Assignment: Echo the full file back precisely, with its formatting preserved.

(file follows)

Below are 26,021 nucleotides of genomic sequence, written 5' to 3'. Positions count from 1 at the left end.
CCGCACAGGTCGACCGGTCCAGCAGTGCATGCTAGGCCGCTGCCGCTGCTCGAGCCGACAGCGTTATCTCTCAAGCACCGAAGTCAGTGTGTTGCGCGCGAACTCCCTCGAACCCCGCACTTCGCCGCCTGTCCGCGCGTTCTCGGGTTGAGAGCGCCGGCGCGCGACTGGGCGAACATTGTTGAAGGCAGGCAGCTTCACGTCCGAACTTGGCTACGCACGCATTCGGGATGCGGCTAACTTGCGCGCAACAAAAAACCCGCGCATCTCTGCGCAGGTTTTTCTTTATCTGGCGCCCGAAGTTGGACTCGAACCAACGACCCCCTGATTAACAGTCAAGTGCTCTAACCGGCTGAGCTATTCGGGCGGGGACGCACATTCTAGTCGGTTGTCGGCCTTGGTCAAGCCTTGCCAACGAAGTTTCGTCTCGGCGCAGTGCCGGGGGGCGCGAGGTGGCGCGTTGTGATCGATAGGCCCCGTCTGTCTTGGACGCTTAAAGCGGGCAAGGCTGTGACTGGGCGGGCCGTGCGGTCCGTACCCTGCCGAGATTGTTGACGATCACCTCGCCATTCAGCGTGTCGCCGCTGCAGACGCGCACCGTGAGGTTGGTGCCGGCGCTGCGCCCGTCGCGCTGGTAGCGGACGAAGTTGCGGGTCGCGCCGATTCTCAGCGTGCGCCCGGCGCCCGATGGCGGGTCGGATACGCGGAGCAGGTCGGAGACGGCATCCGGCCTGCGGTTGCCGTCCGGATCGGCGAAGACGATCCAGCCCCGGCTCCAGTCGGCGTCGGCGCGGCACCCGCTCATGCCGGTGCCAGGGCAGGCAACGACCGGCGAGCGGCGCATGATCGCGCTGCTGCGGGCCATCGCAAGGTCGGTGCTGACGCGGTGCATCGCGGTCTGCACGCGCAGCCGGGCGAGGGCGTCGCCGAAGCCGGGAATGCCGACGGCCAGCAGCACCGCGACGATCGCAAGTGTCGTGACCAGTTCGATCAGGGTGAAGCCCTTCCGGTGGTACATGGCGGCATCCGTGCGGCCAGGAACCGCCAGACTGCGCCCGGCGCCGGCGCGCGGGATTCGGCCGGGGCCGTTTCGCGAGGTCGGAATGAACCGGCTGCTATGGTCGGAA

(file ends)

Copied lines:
Below are 26,021 nucleotides of genomic sequence, written 5' to 3'. Positions count from 1 at the left end.
CCGCACAGGTCGACCGGTCCAGCAGTGCATGCTAGGCCGCTGCCGCTGCTCGAGCCGACAGCGTTATCTCTCAAGCACCGAAGTCAGTGTGTTGCGCGCGAACTCCCTCGAACCCCGCACTTCGCCGCCTGTCCGCGCGTTCTCGGGTTGAGAGCGCCGGCGCGCGACTGGGCGAACATTGTTGAAGGCAGGCAGCTTCACGTCCGAACTTGGCTACGCACGCATTCGGGATGCGGCTAACTTGCGCGCAACAAAAAACCCGCGCATCTCTGCGCAGGTTTTTCTTTATCTGGCGCCCGAAGTTGGACTCGAACCAACGACCCCCTGATTAACAGTCAAGTGCTCTAACCGGCTGAGCTATTCGGGCGGGGACGCACATTCTAGTCGGTTGTCGGCCTTGGTCAAGCCTTGCCAACGAAGTTTCGTCTCGGCGCAGTGCCGGGGGGCGCGAGGTGGCGCGTTGTGATCGATAGGCCCCGTCTGTCTTGGACGCTTAAAGCGGGCAAGGCTGTGACTGGGCGGGCCGTGCGGTCCGTACCCTGCCGAGATTGTTGACGATCACCTCGCCATTCAGCGTGTCGCCGCTGCAGACGCGCACCGTGAGGTTGGTGCCGGCGCTGCGCCCGTCGCGCTGGTAGCGGACGAAGTTGCGGGTCGCGCCGATTCTCAGCGTGCGCCCGGCGCCCGATGGCGGGTCGGATACGCGGAGCAGGTCGGAGACGGCATCCGGCCTGCGGTTGCCGTCCGGATCGGCGAAGACGATCCAGCCCCGGCTCCAGTCGGCGTCGGCGCGGCACCCGCTCATGCCGGTGCCAGGGCAGGCAACGACCGGCGAGCGGCGCATGATCGCGCTGCTGCGGGCCATCGCAAGGTCGGTGCTGACGCGGTGCATCGCGGTCTGCACGCGCAGCCGGGCGAGGGCGTCGCCGAAGCCGGGAATGCCGACGGCCAGCAGCACCGCGACGATCGCAAGTGTCGTGACCAGTTCGATCAGGGTGAAGCCCTTCCGGTGGTACATGGCGGCATCCGTGCGGCCAGGAACCGCCAGACTGCGCCCGGCGCCGGCGCGCGGGATTCGGCCGGGGCCGTTTCGCGAGGTCGGAATGAACCGGCTGCTATGGTCGGAA